Family of continuous functions defined on complete metric spaces

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Homework Statement



Let X and Y be metric spaces such that X is complete. Show that if {fα(x) : α ∈ A} is a bounded subset of Y for each x ∈ X, then there exists a nonempty open subset U of X such that {fα(x) : α ∈ A, x ∈ U} is a bounded subset of Y.


Homework Equations



Definition of complete:
A metric space X is called complete if every Cauchy sequence in X converges in X.

Definition of bounded:
A set S is called bounded if ∃ x ∈ A, R>0 such that B(x,R) ⊃ S.

Baire Category Theorem:
Let {Un} be a sequence of open dense subsets of (X,d), X complete. Then
∪ Un, 1≤n<∞ is also dense.


The Attempt at a Solution



My friend and I have been working on this problem for a little while now and we're just plain stuck. I've included everything I find relevant above, including the Baire Category Theorem, which I actually don't see how it's relevant but we saw a solution that used it, even though we don't understand the solution. Here it is in case you can make sense of it (I underlined the parts I didn't follow...pretty much all of it):

Fix a point y0 ∈ Y. For each n≥1, define En to be the set of points x ∈ X such that d(fα(x), y0)≤n for all α.
Since the fα's are continuous, En is closed. By hypothesis, X is the union of the En's. By the Baire Category Theorem, some En has nonempty interior, which we take to be U.

Any help would be much appreciated!! Thanks!!!!
 

Answers and Replies

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Dick
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Homework Statement



Let X and Y be metric spaces such that X is complete. Show that if {fα(x) : α ∈ A} is a bounded subset of Y for each x ∈ X, then there exists a nonempty open subset U of X such that {fα(x) : α ∈ A, x ∈ U} is a bounded subset of Y.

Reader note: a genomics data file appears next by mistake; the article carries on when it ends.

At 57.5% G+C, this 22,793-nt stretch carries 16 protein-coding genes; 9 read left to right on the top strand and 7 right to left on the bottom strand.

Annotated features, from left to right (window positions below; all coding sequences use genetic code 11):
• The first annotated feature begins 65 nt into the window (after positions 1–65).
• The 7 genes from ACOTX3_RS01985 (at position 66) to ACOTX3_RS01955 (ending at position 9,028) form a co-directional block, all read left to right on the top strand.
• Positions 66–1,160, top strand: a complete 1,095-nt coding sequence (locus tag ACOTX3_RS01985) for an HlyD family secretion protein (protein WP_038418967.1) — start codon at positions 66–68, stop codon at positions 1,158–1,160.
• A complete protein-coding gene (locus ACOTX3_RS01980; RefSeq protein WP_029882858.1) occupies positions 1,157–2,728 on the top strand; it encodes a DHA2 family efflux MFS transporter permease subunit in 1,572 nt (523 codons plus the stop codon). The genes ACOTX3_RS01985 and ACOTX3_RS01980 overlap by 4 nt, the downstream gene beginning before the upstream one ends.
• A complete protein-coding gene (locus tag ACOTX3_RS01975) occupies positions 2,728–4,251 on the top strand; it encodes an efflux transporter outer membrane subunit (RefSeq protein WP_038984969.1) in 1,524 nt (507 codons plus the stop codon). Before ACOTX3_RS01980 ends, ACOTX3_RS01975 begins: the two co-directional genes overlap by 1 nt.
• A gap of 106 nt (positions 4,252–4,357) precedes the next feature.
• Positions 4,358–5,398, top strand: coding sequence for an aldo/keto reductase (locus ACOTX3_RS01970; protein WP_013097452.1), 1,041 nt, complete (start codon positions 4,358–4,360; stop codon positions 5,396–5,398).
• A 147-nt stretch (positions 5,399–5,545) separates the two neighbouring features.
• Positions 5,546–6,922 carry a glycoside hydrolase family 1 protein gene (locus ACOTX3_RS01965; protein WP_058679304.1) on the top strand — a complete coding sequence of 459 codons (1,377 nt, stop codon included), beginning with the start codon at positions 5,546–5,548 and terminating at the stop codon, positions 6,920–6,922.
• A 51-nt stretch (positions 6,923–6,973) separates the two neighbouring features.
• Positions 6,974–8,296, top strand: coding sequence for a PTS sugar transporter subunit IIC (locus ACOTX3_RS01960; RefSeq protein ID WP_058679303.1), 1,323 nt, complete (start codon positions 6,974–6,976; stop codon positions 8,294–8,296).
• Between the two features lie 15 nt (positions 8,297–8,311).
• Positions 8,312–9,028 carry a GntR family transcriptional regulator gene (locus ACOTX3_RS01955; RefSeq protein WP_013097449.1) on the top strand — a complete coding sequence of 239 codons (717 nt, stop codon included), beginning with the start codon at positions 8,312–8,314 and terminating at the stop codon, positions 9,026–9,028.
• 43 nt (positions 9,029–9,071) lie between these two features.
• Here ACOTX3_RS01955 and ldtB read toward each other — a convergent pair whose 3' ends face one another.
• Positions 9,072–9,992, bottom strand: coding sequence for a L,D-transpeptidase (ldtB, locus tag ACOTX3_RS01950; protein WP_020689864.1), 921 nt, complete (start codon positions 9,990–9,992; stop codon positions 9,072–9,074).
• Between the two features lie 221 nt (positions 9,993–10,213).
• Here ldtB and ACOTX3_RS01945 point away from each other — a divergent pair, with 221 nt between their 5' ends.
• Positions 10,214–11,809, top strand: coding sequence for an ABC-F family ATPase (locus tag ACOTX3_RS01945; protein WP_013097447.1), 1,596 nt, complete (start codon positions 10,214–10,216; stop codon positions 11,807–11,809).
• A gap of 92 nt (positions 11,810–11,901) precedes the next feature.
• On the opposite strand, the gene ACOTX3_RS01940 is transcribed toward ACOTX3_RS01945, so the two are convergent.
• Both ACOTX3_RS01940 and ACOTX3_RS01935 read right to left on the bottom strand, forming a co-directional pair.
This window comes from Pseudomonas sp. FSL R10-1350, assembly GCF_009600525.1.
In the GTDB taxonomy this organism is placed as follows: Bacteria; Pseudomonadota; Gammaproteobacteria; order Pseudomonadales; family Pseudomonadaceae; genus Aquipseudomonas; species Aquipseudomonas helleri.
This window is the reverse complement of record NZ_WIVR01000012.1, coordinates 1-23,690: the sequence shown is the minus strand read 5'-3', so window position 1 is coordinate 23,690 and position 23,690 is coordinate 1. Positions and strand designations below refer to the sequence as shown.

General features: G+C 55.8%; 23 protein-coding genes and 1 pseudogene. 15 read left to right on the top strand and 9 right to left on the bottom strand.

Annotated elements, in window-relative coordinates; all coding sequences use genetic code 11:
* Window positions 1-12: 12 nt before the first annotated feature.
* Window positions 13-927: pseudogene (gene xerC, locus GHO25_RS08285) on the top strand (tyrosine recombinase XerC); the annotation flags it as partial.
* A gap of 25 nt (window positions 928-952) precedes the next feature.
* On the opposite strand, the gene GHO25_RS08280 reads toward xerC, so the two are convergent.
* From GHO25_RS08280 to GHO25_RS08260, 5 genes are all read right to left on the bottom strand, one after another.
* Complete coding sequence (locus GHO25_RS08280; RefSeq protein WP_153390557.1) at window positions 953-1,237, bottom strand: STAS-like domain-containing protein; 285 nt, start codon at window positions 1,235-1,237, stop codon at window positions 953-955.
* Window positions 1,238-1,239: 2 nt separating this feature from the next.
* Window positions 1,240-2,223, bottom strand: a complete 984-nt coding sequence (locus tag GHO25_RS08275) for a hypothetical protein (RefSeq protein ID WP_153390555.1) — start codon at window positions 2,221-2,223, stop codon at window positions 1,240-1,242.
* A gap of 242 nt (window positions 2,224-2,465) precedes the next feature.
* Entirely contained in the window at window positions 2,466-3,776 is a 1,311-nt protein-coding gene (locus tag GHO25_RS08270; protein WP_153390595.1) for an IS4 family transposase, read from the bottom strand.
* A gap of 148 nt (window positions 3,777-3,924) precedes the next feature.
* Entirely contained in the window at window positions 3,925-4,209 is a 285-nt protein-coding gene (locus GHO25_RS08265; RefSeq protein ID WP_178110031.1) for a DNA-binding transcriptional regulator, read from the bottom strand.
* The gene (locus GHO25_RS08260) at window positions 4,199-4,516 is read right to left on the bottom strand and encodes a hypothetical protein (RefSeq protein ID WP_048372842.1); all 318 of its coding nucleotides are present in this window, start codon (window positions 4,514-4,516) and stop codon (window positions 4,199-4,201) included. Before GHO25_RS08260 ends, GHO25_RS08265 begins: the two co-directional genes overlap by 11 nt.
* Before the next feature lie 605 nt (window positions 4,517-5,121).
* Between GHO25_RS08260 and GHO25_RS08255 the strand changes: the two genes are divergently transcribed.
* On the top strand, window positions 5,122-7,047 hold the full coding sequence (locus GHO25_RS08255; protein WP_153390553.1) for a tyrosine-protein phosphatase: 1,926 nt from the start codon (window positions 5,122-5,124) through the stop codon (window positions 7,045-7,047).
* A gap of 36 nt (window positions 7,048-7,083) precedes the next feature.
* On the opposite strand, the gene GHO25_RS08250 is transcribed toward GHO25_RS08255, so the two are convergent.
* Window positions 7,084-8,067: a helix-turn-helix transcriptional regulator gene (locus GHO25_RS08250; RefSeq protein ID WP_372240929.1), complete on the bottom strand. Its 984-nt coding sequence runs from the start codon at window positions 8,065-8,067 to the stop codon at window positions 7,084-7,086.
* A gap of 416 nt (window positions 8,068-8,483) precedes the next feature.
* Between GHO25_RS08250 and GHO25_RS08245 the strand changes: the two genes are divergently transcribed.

Homework Equations



Definition of complete:
A metric space X is called complete if every Cauchy sequence in X converges in X.

Definition of bounded:
A set S is called bounded if ∃ x ∈ A, R>0 such that B(x,R) ⊃ S.

Baire Category Theorem:
Let {Un} be a sequence of open dense subsets of (X,d), X complete. Then
∪ Un, 1≤n<∞ is also dense.


The Attempt at a Solution



My friend and I have been working on this problem for a little while now and we're just plain stuck. I've included everything I find relevant above, including the Baire Category Theorem, which I actually don't see how it's relevant but we saw a solution that used it, even though we don't understand the solution. Here it is in case you can make sense of it (I underlined the parts I didn't follow...pretty much all of it):

Fix a point y0 ∈ Y. For each n≥1, define En to be the set of points x ∈ X such that d(fα(x), y0)≤n for all α.
Since the fα's are continuous, En is closed. By hypothesis, X is the union of the En's. By the Baire Category Theorem, some En has nonempty interior, which we take to be U.

Any help would be much appreciated!! Thanks!!!!
Let's take your problems one at a time. Start with the statement [itex]E_n[/itex] is closed. For a fixed α is the set of points x ∈ X such that d(fα(x), y0)≤n closed? What's the relation of [itex]E_n[/itex] to those sets??
 

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